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Driving to Learn in a powered wheelchair: Inter-rater reliability of a tool for assessment of joystick-use.

Nilsson, Lisbeth LU ; Eklund, Mona LU and Nyberg, Per LU (2011) In Australian Occupational Therapy Journal 58(6). p.447-454
Abstract
Background/aim: People with profound cognitive disabilities are not expected to learn powered mobility use. The Driving to Learn project focussed on what this population could achieve from practising in a joystick-operated powered wheelchair. By means of using grounded theory methodology an eight-phase process 'growing consciousness of joystick-use' was identified. In addition, a tool for assessment of actual phase of joystick-use and facilitating strategies for each phase emerged. The aim of the present study was to evaluate inter-rater reliability of the assessment tool. Methods: The first author (LN) selected 24 video-sequences within the video data collected in the project. Each of the eight phases in the identified process were... (More)
Background/aim: People with profound cognitive disabilities are not expected to learn powered mobility use. The Driving to Learn project focussed on what this population could achieve from practising in a joystick-operated powered wheelchair. By means of using grounded theory methodology an eight-phase process 'growing consciousness of joystick-use' was identified. In addition, a tool for assessment of actual phase of joystick-use and facilitating strategies for each phase emerged. The aim of the present study was to evaluate inter-rater reliability of the assessment tool. Methods: The first author (LN) selected 24 video-sequences within the video data collected in the project. Each of the eight phases in the identified process were represented by three video-clips. The video-clips ranged in length between two to five minutes. LN's ratings served as criterion rating against which three independent raters' judgements were compared. The three raters were all occupational therapists, and two were experienced with the Driving to Learn™ method, powered wheelchair provision and the target population; and one was inexperienced. Results: When comparing the three raters' assessments with that of LN (N = 72), the calculation gave a weighted kappa value of 0.85. All raters judged the tool as having a high degree of usability for assessing phases of joystick-use. Minimal differences were found between the experienced and inexperienced raters. Conclusion and significance of the study: The inter-rater reliability of the assessment tool was very good. The findings indicate that the tool is reliable and has clinical usability in occupational therapy practice. (Less)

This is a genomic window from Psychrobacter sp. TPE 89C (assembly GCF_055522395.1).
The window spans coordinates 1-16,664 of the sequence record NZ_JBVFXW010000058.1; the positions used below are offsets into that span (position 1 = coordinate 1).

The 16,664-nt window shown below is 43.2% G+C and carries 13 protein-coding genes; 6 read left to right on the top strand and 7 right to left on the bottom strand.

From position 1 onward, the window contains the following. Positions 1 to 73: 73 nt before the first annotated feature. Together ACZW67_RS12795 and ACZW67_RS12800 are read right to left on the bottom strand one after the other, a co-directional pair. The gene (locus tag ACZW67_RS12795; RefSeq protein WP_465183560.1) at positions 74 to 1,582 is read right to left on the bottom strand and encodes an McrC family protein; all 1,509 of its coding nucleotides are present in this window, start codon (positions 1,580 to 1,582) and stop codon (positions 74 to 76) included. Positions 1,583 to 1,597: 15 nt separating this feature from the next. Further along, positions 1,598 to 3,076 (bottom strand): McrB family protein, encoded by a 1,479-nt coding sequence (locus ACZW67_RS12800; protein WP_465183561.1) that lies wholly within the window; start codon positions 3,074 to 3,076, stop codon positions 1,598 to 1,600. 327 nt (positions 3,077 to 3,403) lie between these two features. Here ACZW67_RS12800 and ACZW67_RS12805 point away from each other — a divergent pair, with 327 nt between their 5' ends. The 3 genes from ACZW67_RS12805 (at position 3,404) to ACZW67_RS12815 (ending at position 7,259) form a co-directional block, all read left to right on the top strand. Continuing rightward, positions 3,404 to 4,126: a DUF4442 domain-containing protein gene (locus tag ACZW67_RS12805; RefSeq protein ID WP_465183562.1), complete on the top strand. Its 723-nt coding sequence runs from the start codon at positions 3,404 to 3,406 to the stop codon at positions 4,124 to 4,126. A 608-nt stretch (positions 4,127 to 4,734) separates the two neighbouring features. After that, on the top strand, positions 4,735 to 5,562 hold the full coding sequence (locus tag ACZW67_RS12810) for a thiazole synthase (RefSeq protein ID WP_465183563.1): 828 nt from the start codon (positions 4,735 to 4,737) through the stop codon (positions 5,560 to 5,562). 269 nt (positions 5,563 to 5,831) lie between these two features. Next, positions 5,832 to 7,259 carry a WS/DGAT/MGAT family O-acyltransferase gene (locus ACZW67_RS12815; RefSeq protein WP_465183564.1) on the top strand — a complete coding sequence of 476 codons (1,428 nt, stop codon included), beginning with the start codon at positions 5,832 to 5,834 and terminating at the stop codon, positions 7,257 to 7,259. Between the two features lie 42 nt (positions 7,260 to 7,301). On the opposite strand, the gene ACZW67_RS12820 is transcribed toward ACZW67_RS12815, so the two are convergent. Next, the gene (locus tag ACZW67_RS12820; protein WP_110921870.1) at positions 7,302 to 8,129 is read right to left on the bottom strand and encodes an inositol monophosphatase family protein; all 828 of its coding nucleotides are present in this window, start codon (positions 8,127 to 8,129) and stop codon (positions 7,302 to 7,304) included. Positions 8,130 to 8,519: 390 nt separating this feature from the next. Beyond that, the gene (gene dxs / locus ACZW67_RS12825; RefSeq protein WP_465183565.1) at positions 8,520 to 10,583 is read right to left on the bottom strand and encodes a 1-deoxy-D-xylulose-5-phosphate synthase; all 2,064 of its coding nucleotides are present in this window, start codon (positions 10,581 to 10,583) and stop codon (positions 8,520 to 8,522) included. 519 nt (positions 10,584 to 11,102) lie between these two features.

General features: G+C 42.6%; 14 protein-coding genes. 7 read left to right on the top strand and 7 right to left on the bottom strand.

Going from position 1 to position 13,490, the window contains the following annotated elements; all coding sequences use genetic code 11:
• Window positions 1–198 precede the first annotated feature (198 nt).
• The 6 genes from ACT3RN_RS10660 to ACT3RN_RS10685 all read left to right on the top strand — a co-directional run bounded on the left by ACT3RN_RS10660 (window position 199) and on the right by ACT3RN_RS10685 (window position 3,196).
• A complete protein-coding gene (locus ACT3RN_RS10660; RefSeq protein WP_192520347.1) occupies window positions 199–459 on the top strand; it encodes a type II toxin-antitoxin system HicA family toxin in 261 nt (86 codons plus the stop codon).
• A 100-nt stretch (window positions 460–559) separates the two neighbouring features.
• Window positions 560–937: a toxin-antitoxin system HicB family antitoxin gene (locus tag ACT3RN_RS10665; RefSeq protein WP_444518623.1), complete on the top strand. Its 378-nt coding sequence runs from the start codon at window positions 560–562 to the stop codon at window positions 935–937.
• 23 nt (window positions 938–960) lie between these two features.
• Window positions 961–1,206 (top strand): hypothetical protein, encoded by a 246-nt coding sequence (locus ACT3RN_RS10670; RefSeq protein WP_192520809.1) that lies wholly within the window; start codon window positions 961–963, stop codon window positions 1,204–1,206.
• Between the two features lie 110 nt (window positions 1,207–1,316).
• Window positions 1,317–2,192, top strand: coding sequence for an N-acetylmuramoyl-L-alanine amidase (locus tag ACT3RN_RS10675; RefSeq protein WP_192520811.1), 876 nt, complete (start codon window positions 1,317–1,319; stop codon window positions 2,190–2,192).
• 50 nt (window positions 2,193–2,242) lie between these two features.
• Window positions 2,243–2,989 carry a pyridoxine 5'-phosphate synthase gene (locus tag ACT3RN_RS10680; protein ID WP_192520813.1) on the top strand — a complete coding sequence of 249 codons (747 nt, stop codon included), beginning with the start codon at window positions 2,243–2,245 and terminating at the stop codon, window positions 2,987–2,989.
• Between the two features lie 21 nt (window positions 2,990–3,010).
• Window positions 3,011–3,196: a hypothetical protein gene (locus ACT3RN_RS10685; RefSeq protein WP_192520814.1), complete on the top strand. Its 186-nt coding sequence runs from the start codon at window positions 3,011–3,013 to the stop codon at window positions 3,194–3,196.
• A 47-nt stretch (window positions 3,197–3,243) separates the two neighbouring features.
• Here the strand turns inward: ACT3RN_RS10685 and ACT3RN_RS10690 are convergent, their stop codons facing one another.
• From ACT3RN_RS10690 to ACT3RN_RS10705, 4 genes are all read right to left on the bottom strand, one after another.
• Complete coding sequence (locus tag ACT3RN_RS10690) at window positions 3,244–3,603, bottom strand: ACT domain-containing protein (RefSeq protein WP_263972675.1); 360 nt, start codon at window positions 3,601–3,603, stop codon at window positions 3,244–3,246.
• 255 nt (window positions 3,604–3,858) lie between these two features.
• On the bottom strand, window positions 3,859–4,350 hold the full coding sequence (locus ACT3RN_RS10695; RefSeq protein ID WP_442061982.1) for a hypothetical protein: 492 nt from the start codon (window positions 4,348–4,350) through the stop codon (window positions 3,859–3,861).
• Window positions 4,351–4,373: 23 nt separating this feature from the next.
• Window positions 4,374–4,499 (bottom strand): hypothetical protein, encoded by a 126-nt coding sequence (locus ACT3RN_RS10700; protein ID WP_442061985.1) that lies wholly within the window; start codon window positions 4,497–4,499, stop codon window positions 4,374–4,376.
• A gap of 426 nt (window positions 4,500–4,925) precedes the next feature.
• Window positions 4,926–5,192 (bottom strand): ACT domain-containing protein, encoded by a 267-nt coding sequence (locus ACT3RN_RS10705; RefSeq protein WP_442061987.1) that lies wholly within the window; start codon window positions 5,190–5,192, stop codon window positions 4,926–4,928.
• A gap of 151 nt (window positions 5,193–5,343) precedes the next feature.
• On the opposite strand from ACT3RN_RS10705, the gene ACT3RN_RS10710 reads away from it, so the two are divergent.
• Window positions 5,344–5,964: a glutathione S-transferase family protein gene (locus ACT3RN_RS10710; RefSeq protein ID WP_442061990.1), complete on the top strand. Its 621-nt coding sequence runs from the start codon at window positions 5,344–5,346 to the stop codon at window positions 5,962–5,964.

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author
organization
publishing date
type
Contribution to journal
publication status
published
subject
in
Australian Occupational Therapy Journal
volume
58
issue
6
pages
447 - 454
publisher
Australian Association of occupational therapists
external identifiers
  • WOS:000297328800008
  • PMID:22111647
  • Scopus:82255194357
ISSN
1440-1630
DOI
10.1111/j.1440-1630.2011.00983.x
language
English
LU publication?
yes
id
cc12a895-fea2-4c38-ac44-cc2894b3a8eb (old id 2220448)
alternative location
http://www.ncbi.nlm.nih.gov/pubmed/22111647?dopt=Abstract
date added to LUP
2011-12-03 09:41:02
date last changed
2017-01-01 07:47:35
@article{cc12a895-fea2-4c38-ac44-cc2894b3a8eb,
  abstract     = {Background/aim: People with profound cognitive disabilities are not expected to learn powered mobility use. The Driving to Learn project focussed on what this population could achieve from practising in a joystick-operated powered wheelchair. By means of using grounded theory methodology an eight-phase process 'growing consciousness of joystick-use' was identified. In addition, a tool for assessment of actual phase of joystick-use and facilitating strategies for each phase emerged. The aim of the present study was to evaluate inter-rater reliability of the assessment tool. Methods: The first author (LN) selected 24 video-sequences within the video data collected in the project. Each of the eight phases in the identified process were represented by three video-clips. The video-clips ranged in length between two to five minutes. LN's ratings served as criterion rating against which three independent raters' judgements were compared. The three raters were all occupational therapists, and two were experienced with the Driving to Learn™ method, powered wheelchair provision and the target population; and one was inexperienced. Results: When comparing the three raters' assessments with that of LN (N = 72), the calculation gave a weighted kappa value of 0.85. All raters judged the tool as having a high degree of usability for assessing phases of joystick-use. Minimal differences were found between the experienced and inexperienced raters. Conclusion and significance of the study: The inter-rater reliability of the assessment tool was very good. The findings indicate that the tool is reliable and has clinical usability in occupational therapy practice.},
  author       = {Nilsson, Lisbeth and Eklund, Mona and Nyberg, Per},
  issn         = {1440-1630},
  language     = {eng},
  number       = {6},
  pages        = {447--454},
  publisher    = {Australian Association of occupational therapists},
  series       = {Australian Occupational Therapy Journal},
  title        = {Driving to Learn in a powered wheelchair: Inter-rater reliability of a tool for assessment of joystick-use.},
  url          = {http://dx.doi.org/10.1111/j.1440-1630.2011.00983.x},
  volume       = {58},
  year         = {2011},
}